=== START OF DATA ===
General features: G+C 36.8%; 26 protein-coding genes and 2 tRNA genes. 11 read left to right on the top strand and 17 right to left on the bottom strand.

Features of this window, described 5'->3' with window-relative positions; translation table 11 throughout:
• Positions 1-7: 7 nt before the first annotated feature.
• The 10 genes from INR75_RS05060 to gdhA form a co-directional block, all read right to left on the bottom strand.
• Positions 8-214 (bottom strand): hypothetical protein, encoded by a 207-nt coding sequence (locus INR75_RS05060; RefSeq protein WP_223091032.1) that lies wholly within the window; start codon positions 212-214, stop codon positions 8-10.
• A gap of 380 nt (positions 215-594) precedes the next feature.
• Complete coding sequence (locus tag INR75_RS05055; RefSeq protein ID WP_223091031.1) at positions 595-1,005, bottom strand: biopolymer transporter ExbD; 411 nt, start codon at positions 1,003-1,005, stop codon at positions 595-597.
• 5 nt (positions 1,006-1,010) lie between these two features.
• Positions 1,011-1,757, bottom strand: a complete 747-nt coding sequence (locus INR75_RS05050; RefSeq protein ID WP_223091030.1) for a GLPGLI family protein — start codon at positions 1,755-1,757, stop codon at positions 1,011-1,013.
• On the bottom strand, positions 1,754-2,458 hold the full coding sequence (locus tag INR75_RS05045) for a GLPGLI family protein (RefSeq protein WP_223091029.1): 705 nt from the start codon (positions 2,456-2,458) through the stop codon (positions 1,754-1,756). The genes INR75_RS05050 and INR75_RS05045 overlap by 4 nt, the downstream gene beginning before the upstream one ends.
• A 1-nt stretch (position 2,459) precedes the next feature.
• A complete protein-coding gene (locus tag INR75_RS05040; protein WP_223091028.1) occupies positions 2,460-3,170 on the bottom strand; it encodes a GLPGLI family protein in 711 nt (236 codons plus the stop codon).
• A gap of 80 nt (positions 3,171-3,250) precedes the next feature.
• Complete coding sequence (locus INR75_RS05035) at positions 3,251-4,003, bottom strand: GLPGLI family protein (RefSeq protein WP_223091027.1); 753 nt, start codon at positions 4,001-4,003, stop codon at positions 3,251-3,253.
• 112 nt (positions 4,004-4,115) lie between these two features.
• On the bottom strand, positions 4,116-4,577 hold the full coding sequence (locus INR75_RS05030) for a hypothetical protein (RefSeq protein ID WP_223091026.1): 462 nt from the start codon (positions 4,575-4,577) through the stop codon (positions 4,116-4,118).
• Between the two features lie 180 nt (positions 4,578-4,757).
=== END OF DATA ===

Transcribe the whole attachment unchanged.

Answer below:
General features: G+C 36.8%; 26 protein-coding genes and 2 tRNA genes. 11 read left to right on the top strand and 17 right to left on the bottom strand.

Features of this window, described 5'->3' with window-relative positions; translation table 11 throughout:
• Positions 1-7: 7 nt before the first annotated feature.
• The 10 genes from INR75_RS05060 to gdhA form a co-directional block, all read right to left on the bottom strand.
• Positions 8-214 (bottom strand): hypothetical protein, encoded by a 207-nt coding sequence (locus INR75_RS05060; RefSeq protein WP_223091032.1) that lies wholly within the window; start codon positions 212-214, stop codon positions 8-10.
• A gap of 380 nt (positions 215-594) precedes the next feature.
• Complete coding sequence (locus tag INR75_RS05055; RefSeq protein ID WP_223091031.1) at positions 595-1,005, bottom strand: biopolymer transporter ExbD; 411 nt, start codon at positions 1,003-1,005, stop codon at positions 595-597.
• 5 nt (positions 1,006-1,010) lie between these two features.
• Positions 1,011-1,757, bottom strand: a complete 747-nt coding sequence (locus INR75_RS05050; RefSeq protein ID WP_223091030.1) for a GLPGLI family protein — start codon at positions 1,755-1,757, stop codon at positions 1,011-1,013.
• On the bottom strand, positions 1,754-2,458 hold the full coding sequence (locus tag INR75_RS05045) for a GLPGLI family protein (RefSeq protein WP_223091029.1): 705 nt from the start codon (positions 2,456-2,458) through the stop codon (positions 1,754-1,756). The genes INR75_RS05050 and INR75_RS05045 overlap by 4 nt, the downstream gene beginning before the upstream one ends.
• A 1-nt stretch (position 2,459) precedes the next feature.
• A complete protein-coding gene (locus tag INR75_RS05040; protein WP_223091028.1) occupies positions 2,460-3,170 on the bottom strand; it encodes a GLPGLI family protein in 711 nt (236 codons plus the stop codon).
• A gap of 80 nt (positions 3,171-3,250) precedes the next feature.
• Complete coding sequence (locus INR75_RS05035) at positions 3,251-4,003, bottom strand: GLPGLI family protein (RefSeq protein WP_223091027.1); 753 nt, start codon at positions 4,001-4,003, stop codon at positions 3,251-3,253.
• 112 nt (positions 4,004-4,115) lie between these two features.
• On the bottom strand, positions 4,116-4,577 hold the full coding sequence (locus INR75_RS05030) for a hypothetical protein (RefSeq protein ID WP_223091026.1): 462 nt from the start codon (positions 4,575-4,577) through the stop codon (positions 4,116-4,118).
• Between the two features lie 180 nt (positions 4,578-4,757).